A micro-scale inspired chemo-mechanical model of bonded geomaterials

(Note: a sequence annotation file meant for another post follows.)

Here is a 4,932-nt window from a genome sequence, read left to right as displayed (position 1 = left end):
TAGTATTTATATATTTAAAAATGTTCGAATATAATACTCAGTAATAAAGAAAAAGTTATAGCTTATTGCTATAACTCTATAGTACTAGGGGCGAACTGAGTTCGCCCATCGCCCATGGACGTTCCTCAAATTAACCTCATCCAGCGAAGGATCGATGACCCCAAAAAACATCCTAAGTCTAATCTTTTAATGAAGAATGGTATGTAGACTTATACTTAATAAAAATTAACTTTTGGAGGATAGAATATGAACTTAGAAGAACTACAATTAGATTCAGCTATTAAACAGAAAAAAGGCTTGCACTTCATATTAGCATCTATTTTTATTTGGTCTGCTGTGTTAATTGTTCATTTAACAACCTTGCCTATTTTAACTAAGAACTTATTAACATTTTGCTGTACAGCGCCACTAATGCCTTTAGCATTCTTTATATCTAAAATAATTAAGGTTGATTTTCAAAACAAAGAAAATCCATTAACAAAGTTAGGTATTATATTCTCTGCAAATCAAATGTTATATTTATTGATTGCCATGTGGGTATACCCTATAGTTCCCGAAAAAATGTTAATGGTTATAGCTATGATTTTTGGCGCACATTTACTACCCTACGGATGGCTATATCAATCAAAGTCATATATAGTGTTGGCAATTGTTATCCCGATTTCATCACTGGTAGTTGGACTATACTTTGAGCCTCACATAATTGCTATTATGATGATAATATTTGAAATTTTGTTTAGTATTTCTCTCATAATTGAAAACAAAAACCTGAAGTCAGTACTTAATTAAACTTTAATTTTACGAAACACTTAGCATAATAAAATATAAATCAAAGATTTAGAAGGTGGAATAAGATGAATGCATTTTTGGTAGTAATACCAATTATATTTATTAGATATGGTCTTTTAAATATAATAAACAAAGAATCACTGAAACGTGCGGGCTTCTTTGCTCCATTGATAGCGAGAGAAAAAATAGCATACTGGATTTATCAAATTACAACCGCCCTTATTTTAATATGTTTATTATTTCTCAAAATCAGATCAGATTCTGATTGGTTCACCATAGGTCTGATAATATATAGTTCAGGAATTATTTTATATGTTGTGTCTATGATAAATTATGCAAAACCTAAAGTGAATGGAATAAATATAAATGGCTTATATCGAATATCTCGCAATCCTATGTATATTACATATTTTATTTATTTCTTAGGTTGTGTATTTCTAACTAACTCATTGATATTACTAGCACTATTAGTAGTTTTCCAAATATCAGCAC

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© 2015 Elsevier Ltd.Chemical processes influence the mechanical properties of geomaterials, resulting in either strengthening or weakening effects, the latter being particularly critical for long-term safety assessment in civil and energy engineering. Coupling of chemical and mechanical processes in cemented soils and rocks is investigated starting form a micro-structural chemo-mechanical model. The model consists of an assembly of grains and bonds undergoing dissolution or precipitation of mineral mass, affecting geometrical characteristics of the assembly. The principal such characteristics are the evolution of specific surface area and of bond cross-sectional area at the micro-scale, and of porosity at the macro-scale, which become key variables linking the micro-scale and macro-scale mechanisms. This framework has the advantage of avoiding unphysical situations, such as the occurrence of mineral precipitation with no pore space available or the occurrence of dissolution with no cementing material left. The evolution of important micromechanical quantities, such as the number of active bonds and their cross section is tracked. At the macro-scale, a reactive chemo-plasticity model is combined with a model for bonded geomaterials. The resulting micro- to macro-scale transition, schematically applicable to both materials with reactive grains and bonds and materials with only reacting bonds, is validated against the available experimental evidence, concerning calcarenite with both reactive bonds and grains made of the same mineral. The model is thus shown to provide a flexible framework for a consistent interpretation of experimental loading paths, and can be readily extended to more complex circumstances.